I often work from home, which can sometimes be so distracting-- my dogs jumping around, dirty dishes calling out to be done, my netflix right within reach.
I typically start by outlining the specific tasks I need to accomplish that day. If it's a bigger project, I will break it down into smaller steps. I think use my phone to set a timer for the work. Usually I'll set 30-45 minutes, depending on the task. I won't touch my phone, I won't respond to co-workers' chats, I won't check e-mails or news sites. I only work on the one task I have chosen until the timer goes off. When my time is up, I take a small break for myself. 10-15 minutes to walk around the block, throw in some laundry, something small.
Knowing that I'm going to get that break keeps me focused on each item until it's done, or until I've made significant progress. If you're studying you could outline tasks in a similar way: allowing a break after a certain number of pages are read or problems are solved.I find that by actively giving myself regular breaks, the work seems less difficult to get through. Hope this helps!
I find it also very helpful to have a list of all the action items I need to complete, with the priority of each one clearly set. Focus on the most important one's first. That distinction might depend several factors though, including:
- are other people or action items depending upon you finishing the action item in order for them to move forward? If yest, do these sooner than later
- is a certain deliverable really complex? If yes, it may be good to break it down into pieces and schedule time to do them in the blocks of time available to you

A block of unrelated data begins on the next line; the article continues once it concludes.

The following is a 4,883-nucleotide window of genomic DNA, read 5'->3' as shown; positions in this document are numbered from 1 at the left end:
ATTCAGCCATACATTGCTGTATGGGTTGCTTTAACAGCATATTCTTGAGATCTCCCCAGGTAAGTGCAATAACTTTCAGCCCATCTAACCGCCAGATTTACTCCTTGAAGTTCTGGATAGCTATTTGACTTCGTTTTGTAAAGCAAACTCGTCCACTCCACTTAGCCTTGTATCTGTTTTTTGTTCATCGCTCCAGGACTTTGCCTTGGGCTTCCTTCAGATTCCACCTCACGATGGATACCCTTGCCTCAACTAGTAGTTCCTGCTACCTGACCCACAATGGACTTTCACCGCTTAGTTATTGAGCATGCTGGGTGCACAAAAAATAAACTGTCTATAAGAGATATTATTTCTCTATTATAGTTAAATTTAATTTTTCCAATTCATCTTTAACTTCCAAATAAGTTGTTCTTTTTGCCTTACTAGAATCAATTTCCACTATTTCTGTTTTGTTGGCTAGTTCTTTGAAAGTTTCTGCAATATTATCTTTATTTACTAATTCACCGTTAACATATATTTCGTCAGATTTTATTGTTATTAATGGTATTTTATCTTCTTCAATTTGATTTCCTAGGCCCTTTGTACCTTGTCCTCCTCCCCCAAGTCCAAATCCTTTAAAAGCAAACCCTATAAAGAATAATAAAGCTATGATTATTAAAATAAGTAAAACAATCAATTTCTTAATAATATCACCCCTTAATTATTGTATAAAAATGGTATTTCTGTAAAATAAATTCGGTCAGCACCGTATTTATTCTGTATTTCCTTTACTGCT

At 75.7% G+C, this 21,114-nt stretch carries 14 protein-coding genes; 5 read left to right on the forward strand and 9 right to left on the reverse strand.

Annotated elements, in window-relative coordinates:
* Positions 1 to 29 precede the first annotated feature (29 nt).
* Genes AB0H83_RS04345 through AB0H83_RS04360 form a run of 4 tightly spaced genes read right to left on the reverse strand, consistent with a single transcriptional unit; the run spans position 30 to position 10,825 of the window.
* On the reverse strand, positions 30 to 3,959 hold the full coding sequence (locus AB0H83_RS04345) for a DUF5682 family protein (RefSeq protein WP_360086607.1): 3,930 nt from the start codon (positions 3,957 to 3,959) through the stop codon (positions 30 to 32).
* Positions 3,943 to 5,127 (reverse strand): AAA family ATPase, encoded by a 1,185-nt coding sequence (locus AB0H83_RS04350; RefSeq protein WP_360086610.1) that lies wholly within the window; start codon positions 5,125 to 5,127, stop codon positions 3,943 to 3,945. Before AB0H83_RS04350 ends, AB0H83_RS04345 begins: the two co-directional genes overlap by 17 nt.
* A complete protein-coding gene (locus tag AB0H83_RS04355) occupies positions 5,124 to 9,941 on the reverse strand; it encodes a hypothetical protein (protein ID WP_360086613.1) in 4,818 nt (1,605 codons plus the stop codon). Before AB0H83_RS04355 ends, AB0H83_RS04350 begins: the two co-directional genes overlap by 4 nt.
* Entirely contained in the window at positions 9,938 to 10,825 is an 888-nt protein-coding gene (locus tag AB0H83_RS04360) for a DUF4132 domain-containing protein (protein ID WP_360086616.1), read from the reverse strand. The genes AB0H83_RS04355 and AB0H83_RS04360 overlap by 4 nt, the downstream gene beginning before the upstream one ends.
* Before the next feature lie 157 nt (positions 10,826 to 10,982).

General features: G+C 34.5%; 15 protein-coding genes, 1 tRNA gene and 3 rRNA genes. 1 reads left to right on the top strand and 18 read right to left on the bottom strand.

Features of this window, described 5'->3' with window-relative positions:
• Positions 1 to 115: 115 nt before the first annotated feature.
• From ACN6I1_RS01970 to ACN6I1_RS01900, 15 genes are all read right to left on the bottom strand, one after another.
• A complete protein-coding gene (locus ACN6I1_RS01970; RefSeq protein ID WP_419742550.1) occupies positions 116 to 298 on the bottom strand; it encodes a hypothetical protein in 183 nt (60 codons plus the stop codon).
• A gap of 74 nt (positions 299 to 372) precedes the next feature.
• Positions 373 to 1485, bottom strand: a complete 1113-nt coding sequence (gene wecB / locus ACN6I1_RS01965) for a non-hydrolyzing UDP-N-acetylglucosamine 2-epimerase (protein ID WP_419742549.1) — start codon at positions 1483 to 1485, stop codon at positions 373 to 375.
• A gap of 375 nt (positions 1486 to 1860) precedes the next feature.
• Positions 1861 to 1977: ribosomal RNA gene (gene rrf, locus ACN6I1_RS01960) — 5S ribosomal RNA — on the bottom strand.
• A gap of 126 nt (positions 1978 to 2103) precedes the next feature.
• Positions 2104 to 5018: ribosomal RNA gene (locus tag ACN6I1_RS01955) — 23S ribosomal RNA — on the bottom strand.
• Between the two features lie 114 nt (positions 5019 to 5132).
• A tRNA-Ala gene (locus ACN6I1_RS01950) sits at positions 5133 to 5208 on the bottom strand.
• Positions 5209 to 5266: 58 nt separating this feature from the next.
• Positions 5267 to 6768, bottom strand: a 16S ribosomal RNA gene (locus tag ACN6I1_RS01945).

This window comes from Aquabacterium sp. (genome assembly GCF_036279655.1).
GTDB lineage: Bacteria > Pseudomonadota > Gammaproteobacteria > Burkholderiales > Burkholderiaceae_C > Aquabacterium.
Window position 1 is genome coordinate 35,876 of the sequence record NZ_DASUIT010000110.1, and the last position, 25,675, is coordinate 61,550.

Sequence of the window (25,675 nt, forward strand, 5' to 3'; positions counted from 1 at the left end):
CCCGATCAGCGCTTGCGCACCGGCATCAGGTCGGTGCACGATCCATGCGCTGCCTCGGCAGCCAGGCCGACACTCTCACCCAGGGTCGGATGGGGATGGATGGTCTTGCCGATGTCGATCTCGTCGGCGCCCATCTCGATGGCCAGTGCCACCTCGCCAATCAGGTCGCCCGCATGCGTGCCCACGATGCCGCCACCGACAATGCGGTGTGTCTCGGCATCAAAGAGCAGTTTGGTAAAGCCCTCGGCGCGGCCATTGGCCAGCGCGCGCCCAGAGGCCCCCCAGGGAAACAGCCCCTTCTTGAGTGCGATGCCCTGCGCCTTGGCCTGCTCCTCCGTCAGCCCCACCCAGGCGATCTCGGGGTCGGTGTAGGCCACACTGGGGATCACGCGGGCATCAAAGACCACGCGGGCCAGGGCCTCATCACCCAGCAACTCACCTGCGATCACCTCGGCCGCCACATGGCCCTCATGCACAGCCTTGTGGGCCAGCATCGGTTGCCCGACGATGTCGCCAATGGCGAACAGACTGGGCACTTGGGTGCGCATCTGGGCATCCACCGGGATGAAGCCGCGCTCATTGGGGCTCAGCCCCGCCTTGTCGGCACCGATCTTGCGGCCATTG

- is it a task you simply don't want to do, but you know you have to do it? If yes, do it sooner than later! You will then ave the pleasure and reduced stressed of having it behind you!
Being able to check off completed action items can be very motivating and encourage you to be more focused on the next item.
Your ability to focus is heavily dependent on the signal/noise ratio in your mind. Noise is sum of all the distractions you have in your current daily life. Signals are all the learnings that are there for the taking. Your strategy should be to simply find a way to cut out the noises. here are some ways I do it
- Social Network Off Days - detox yourself from virtual worlds we are so accustomed to living in. Make it real. Interact more with the physical world. It helps
- Meditate - over time, this is the best way to get our minds to focus on what matters most
- Goal orientedness - having goals helps us focus
- Doing things your love - when you work on things that matter to you deeply, focus automatically comes
- Celebrate your wins - Rewarding your focused efforts is just as important.
FOCUS "really" stands for Follow One Course Until Success.
Start small and celebrate small wins, develop good habits (use habit stacking) and take a break once in a while.
- Location - a place to concentrate that is not distracting
- Time - without a schedule amount, you may have competing priorities. Personally, I find without making a specified commitment to accomplish a task, it's more difficult to find the motivation.
- Give yourself a goal for the time spent - whether its read 20 pages, or completing a fixed number of questions, or writing a number of pages, specific goals can help determine your own measure of success.
To improve your focus, try to find an area conducive to reading/studying; Maybe a quiet room in your home, a public or school library, a coffee shop, etc. where there are limited distractions. Recognize how you study best, whether its alone, with a friend, or with a group. Making flashcards or study guides can also improve your focus. Study tools like these can help you identify and remember important topics.
I would work in a quiet area where other people are focused on their own work (library, coffee shops). I would also try to limit having distractions around you and put your phone on airplane mode.